Scottish novelist and playwright J.M. Barrie created the character of Peter Pan in the early 1900s. More than a century later, Pan and his fictional counterparts continue to inspire creators of literary and theatrical work.

Sydney-based writer and composer, Christopher Harley, is the latest artist to take Barrie’s characters and craft a tale of his own. Now having its first outing at Darlinghurst Theatre Company’s Eternity Playhouse, Remembering Pirates focuses on a man’s attempts to cling to an idealised, romanticised memory of his childhood – a version of events that, if shattered, may shatter his entire existence.

In Harley’s play, John (Simon London) is grown up. He’s a profoundly unhappy history teacher, unable to find love or contentment. He remains close to older sister, Wendy (Emma Palmer), who copes far better with adult life and is married to Richard (Stephen Multari). John and Wendy’s elderly father (Robert Alexander) resides in an aged care facility and suffers from dementia – another sharp reminder of what occurs when one loses a hold on their memories.

What emerges, early on, is that John and Wendy’s younger brother, Michael, went missing around the time of the children’s ‘Neverland adventure’. As would be expected, ever since, life for the family has never been the same. John clutches to the hope his brother will one day return, and seeks refuge from his unhappy current life in his memories of childhood games with Michael.


Simon London and Emma Palmer in Remembering Pirates (Photo by Helen White)

But how accurate is John’s recollection of the circumstances surrounding Michael’s vanishing? Does someone close to John have a version of events that, if revealed, will prevent him continuing to find solace in his childhood memories?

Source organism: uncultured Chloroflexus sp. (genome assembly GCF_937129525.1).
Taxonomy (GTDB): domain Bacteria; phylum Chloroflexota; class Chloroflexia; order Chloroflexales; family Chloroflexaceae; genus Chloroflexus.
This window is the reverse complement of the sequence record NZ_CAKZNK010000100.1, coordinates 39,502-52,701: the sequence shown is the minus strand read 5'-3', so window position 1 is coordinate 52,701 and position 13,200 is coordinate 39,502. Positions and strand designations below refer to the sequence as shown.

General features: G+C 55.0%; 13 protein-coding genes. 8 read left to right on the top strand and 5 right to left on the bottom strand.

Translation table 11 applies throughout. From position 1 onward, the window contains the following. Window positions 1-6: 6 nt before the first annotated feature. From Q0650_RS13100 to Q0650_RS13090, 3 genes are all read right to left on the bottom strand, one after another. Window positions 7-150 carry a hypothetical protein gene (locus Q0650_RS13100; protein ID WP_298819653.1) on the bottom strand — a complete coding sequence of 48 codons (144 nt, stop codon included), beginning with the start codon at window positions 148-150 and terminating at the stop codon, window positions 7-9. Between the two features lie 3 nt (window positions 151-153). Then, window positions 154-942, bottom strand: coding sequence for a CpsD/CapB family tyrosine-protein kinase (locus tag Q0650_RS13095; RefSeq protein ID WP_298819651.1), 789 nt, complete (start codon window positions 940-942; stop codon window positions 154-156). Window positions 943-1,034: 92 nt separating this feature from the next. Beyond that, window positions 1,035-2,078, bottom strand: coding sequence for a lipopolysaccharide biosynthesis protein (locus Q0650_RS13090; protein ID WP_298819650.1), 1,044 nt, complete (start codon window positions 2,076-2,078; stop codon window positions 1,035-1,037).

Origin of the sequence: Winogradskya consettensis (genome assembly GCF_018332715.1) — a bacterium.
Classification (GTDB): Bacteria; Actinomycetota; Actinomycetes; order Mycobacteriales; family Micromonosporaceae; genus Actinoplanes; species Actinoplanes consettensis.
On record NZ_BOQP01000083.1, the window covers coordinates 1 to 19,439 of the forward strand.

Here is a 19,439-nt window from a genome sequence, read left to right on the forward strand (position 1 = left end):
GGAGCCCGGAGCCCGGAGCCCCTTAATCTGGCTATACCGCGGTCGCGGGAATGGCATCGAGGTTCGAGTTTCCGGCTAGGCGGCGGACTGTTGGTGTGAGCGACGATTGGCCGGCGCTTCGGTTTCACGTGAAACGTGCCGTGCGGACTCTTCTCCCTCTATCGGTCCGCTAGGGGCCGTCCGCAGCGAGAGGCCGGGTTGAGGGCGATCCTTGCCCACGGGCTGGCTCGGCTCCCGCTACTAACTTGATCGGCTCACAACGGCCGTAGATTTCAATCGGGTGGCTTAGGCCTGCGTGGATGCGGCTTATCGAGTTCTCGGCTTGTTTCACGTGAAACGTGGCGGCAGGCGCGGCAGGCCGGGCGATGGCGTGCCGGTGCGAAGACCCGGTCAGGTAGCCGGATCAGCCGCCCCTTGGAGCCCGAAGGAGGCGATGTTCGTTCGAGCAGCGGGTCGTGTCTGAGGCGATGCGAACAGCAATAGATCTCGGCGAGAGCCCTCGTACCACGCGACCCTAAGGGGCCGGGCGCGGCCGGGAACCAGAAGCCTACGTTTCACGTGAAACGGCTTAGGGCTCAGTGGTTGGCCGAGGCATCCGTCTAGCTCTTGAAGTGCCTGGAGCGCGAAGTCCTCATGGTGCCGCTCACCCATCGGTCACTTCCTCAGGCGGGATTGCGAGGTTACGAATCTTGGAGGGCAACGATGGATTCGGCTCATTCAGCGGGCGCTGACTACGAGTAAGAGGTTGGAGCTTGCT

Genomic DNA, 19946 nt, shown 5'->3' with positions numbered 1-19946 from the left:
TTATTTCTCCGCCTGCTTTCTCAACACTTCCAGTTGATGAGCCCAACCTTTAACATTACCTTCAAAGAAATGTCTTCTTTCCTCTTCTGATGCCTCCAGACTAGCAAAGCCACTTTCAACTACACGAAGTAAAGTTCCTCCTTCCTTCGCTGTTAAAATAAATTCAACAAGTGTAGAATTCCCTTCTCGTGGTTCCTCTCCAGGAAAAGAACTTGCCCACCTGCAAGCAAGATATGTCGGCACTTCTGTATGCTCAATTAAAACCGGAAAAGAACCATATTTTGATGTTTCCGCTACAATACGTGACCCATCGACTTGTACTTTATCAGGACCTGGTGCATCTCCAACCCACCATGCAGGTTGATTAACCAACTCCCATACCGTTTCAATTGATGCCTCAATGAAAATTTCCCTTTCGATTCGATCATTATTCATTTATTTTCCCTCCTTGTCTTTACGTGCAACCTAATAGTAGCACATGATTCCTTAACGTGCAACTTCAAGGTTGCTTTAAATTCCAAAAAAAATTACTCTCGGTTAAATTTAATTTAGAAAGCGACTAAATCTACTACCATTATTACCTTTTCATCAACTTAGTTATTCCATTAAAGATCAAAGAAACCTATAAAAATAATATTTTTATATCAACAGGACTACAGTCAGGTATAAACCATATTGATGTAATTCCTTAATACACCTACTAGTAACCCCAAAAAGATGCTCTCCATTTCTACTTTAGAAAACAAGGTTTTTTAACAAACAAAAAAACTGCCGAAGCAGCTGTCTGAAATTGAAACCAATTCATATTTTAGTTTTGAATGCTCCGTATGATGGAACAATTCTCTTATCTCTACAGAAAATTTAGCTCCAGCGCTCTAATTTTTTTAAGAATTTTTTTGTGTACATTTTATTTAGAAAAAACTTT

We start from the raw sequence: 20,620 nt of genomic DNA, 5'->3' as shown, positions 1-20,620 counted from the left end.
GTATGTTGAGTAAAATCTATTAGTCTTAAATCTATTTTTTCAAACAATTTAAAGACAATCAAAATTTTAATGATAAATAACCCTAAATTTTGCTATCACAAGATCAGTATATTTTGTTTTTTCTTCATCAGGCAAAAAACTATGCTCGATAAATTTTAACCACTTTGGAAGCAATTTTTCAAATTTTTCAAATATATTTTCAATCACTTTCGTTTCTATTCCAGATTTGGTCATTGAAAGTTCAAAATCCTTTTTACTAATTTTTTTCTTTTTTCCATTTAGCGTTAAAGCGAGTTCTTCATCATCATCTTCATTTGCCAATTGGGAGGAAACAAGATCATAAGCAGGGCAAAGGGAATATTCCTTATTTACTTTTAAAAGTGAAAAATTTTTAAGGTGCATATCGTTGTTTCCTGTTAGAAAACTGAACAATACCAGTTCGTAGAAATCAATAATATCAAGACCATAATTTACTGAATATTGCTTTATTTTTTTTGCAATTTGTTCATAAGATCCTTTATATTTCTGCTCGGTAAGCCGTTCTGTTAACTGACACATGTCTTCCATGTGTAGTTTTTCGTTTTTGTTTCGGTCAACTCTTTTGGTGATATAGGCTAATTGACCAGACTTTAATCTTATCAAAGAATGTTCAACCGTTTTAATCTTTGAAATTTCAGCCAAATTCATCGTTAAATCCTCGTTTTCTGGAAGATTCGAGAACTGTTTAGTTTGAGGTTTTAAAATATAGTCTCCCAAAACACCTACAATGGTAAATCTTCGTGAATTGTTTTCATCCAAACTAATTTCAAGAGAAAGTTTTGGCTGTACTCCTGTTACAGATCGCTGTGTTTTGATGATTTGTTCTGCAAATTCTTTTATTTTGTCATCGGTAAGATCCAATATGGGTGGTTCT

London effectively delivers the character of John as troubled, somewhat hopeless and slightly peculiar, but sympathetic. It’s a persuasive portrayal of a man who wears the emotional scars that have resulted from a highly traumatic childhood episode. As Wendy, Palmer’s performance feels authentic. She believably conveys stoicism – the crucial attribute that facilitates her ongoing ability to attend to the demands of her ailing father and her emotionally needy brother. Unfortunately, the talented Multari, as her husband, has little to work with in the script, but does what he’s able within those constraints.

Alicia Clements has created a set for Remembering Pirates that, while simple, effectively functions as aged care facility and family home. And Daniel Barber’s thoughtful lighting choices ensure that, when lights are combined with gusts of wind, the piece has its very own sprinkle of Pan magic, with looks evoking the ethereal and magical.


Emma Palmer in Remembering Pirates (Photo by Helen White)

The problem with Harley’s piece lies in its brevity. Its total running time clocks in at just under an hour, and while an author’s efforts to deliver a tight script, trimmed of unnecessary embellishments, should always be applauded, there’s arguably more of a story to tell here. Could audience engagement with characters be deepened by being given the opportunity to better understand them through further fleshing out of the text? Should more, perhaps, be gradually revealed about John’s character to move us more organically to the show’s climax? One is left feeling a desire to have been drawn further into the characters’ world, the events that have transpired between them and the personal struggles by which they’ve, consequently, been afflicted.

That said, Harley’s Remembering Pirates, as it is, is a memorable evening of theatre, which poses questions about the fragility of the human mind and the ease with which one’s world can fall apart when survival relies on recollections of times gone by that move ever further into their past.

Remembering Pirates is playing at the Darlinghurst Theatre Company’s Eternity Playhouse (39 Burton Street, Darlinghurst) until 16 October. For more information and to purchase tickets, click here